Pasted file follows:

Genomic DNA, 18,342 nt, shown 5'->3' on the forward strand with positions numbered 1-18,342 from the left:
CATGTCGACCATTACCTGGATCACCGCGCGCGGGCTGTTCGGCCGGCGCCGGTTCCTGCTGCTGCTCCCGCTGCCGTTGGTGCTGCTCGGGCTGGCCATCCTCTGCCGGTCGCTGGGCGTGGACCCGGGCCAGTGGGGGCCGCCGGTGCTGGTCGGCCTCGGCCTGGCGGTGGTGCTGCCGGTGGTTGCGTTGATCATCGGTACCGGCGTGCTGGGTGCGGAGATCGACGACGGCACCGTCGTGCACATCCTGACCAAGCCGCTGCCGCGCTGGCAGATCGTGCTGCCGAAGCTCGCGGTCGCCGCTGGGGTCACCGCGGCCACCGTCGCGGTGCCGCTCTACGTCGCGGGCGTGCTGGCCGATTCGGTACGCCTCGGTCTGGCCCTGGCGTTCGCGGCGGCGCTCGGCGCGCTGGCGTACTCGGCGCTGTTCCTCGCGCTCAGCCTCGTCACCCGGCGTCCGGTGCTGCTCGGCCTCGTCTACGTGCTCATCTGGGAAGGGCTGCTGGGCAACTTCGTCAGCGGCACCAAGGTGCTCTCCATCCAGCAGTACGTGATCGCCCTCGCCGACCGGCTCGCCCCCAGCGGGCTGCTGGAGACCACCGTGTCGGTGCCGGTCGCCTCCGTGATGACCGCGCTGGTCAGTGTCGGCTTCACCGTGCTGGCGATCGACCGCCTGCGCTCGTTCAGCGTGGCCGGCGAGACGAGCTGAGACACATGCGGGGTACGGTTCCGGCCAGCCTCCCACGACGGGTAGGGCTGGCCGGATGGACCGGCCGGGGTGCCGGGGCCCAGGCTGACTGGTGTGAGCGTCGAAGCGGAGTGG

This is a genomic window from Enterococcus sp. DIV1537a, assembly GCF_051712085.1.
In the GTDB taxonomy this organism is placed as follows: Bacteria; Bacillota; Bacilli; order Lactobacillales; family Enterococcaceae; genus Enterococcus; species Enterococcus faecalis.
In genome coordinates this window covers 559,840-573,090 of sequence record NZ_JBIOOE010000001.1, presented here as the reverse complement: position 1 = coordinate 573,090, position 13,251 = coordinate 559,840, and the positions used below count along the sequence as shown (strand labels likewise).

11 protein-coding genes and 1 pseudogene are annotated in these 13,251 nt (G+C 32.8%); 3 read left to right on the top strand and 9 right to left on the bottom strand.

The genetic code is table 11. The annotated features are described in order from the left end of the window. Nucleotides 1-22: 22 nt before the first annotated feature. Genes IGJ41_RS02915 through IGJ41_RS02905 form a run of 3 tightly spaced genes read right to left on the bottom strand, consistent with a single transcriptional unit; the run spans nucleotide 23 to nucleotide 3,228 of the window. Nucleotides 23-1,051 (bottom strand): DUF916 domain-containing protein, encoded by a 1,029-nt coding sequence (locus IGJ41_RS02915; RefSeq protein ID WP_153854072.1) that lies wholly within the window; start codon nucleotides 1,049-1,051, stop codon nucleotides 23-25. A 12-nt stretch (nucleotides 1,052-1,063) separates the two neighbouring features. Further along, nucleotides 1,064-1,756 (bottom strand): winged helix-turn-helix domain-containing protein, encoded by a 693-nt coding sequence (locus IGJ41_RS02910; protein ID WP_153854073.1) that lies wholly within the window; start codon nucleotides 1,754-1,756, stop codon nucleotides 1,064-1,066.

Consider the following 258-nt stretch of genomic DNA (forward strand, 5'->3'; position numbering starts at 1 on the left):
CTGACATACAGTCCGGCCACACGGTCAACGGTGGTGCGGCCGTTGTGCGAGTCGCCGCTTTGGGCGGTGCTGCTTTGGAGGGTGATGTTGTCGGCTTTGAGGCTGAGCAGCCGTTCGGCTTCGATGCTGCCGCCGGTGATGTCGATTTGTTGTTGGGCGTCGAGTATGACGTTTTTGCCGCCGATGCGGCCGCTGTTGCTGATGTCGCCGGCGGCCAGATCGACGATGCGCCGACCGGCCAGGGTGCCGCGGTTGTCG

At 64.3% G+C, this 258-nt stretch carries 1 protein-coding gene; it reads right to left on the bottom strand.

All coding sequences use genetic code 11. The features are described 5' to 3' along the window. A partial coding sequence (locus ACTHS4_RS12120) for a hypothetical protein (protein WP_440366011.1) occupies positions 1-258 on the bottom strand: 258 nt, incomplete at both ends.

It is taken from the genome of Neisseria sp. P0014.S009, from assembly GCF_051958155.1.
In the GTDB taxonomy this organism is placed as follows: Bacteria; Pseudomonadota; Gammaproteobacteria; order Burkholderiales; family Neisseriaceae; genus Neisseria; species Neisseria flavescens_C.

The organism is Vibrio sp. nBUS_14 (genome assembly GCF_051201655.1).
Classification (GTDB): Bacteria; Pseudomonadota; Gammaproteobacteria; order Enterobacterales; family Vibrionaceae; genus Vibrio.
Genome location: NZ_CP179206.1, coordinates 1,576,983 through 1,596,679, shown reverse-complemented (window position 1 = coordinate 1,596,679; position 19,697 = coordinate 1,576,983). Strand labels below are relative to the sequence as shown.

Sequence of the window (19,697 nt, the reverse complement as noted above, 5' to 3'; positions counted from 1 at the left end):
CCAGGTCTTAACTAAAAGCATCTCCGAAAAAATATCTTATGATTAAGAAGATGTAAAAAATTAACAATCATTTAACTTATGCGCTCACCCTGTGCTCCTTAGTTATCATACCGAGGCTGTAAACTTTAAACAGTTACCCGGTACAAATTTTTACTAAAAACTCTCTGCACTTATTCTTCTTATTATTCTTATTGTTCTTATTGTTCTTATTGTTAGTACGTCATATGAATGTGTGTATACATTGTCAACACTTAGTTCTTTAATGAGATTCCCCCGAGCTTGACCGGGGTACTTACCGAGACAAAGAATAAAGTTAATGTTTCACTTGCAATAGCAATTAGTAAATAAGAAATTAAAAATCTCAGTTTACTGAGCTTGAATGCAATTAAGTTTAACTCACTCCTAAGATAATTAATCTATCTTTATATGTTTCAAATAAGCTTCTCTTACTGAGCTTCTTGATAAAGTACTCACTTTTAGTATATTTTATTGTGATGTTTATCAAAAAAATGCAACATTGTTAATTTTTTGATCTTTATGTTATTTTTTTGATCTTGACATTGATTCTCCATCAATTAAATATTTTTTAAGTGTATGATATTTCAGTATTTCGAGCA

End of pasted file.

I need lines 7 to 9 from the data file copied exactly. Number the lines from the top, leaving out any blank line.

The genetic code is table 11. The annotated features are described in order from the left end of the window. Nucleotides 1-22: 22 nt before the first annotated feature. Genes IGJ41_RS02915 through IGJ41_RS02905 form a run of 3 tightly spaced genes read right to left on the bottom strand, consistent with a single transcriptional unit; the run spans nucleotide 23 to nucleotide 3,228 of the window. Nucleotides 23-1,051 (bottom strand): DUF916 domain-containing protein, encoded by a 1,029-nt coding sequence (locus IGJ41_RS02915; RefSeq protein ID WP_153854072.1) that lies wholly within the window; start codon nucleotides 1,049-1,051, stop codon nucleotides 23-25. A 12-nt stretch (nucleotides 1,052-1,063) separates the two neighbouring features. Further along, nucleotides 1,064-1,756 (bottom strand): winged helix-turn-helix domain-containing protein, encoded by a 693-nt coding sequence (locus IGJ41_RS02910; protein ID WP_153854073.1) that lies wholly within the window; start codon nucleotides 1,754-1,756, stop codon nucleotides 1,064-1,066.

Consider the following 258-nt stretch of genomic DNA (forward strand, 5'->3'; position numbering starts at 1 on the left):
CTGACATACAGTCCGGCCACACGGTCAACGGTGGTGCGGCCGTTGTGCGAGTCGCCGCTTTGGGCGGTGCTGCTTTGGAGGGTGATGTTGTCGGCTTTGAGGCTGAGCAGCCGTTCGGCTTCGATGCTGCCGCCGGTGATGTCGATTTGTTGTTGGGCGTCGAGTATGACGTTTTTGCCGCCGATGCGGCCGCTGTTGCTGATGTCGCCGGCGGCCAGATCGACGATGCGCCGACCGGCCAGGGTGCCGCGGTTGTCG